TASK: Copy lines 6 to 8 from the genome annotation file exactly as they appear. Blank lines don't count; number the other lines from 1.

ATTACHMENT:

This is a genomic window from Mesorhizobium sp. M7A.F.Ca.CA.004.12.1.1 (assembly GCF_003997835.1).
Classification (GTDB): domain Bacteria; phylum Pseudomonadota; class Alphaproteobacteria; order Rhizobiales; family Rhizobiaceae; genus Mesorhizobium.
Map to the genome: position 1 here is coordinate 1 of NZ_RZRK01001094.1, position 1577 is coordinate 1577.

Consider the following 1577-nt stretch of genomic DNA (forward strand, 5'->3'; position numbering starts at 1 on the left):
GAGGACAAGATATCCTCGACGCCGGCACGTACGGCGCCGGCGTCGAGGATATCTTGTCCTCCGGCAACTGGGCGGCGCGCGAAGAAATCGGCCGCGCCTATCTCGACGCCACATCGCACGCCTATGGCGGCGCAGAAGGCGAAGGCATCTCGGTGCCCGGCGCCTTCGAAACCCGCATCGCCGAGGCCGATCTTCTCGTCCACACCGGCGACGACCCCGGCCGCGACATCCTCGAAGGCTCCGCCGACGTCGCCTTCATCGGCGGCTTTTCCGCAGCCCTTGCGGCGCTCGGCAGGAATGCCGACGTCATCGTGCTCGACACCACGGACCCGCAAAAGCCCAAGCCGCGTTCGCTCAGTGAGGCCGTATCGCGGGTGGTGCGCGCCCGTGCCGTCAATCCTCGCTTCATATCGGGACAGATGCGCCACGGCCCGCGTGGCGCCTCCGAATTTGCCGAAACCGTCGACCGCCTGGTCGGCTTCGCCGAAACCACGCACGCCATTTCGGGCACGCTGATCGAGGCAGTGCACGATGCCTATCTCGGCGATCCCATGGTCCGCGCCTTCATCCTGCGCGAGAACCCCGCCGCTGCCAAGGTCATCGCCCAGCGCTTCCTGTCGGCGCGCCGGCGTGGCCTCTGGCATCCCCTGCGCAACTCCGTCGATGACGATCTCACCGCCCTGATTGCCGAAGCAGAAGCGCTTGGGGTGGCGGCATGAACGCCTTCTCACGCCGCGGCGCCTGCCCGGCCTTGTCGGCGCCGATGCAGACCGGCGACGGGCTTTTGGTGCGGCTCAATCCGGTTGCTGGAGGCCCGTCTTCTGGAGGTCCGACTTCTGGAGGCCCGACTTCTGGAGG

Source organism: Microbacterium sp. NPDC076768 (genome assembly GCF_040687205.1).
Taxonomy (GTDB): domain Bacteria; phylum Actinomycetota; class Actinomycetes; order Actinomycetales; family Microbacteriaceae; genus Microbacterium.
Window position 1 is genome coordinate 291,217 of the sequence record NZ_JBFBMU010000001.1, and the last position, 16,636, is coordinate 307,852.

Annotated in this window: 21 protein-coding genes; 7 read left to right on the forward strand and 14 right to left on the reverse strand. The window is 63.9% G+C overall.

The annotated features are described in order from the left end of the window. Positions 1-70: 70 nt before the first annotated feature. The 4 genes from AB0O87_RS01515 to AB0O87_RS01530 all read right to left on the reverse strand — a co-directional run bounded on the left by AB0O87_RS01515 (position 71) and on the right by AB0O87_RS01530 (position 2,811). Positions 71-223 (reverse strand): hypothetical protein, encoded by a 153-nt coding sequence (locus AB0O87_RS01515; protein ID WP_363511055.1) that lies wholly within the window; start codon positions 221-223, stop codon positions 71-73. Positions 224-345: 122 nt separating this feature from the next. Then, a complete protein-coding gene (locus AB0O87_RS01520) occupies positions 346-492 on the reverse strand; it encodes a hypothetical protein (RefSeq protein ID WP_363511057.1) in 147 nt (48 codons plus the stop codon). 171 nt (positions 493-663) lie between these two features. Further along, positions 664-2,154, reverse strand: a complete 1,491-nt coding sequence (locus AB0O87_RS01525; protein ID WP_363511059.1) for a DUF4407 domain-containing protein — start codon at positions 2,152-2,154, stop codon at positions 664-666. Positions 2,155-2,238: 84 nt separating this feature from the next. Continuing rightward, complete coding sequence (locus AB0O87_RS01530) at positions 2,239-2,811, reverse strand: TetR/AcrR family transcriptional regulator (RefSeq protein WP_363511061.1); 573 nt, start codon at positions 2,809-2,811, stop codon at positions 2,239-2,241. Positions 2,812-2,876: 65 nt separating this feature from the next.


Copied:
Source organism: Microbacterium sp. NPDC076768 (genome assembly GCF_040687205.1).
Taxonomy (GTDB): domain Bacteria; phylum Actinomycetota; class Actinomycetes; order Actinomycetales; family Microbacteriaceae; genus Microbacterium.
Window position 1 is genome coordinate 291,217 of the sequence record NZ_JBFBMU010000001.1, and the last position, 16,636, is coordinate 307,852.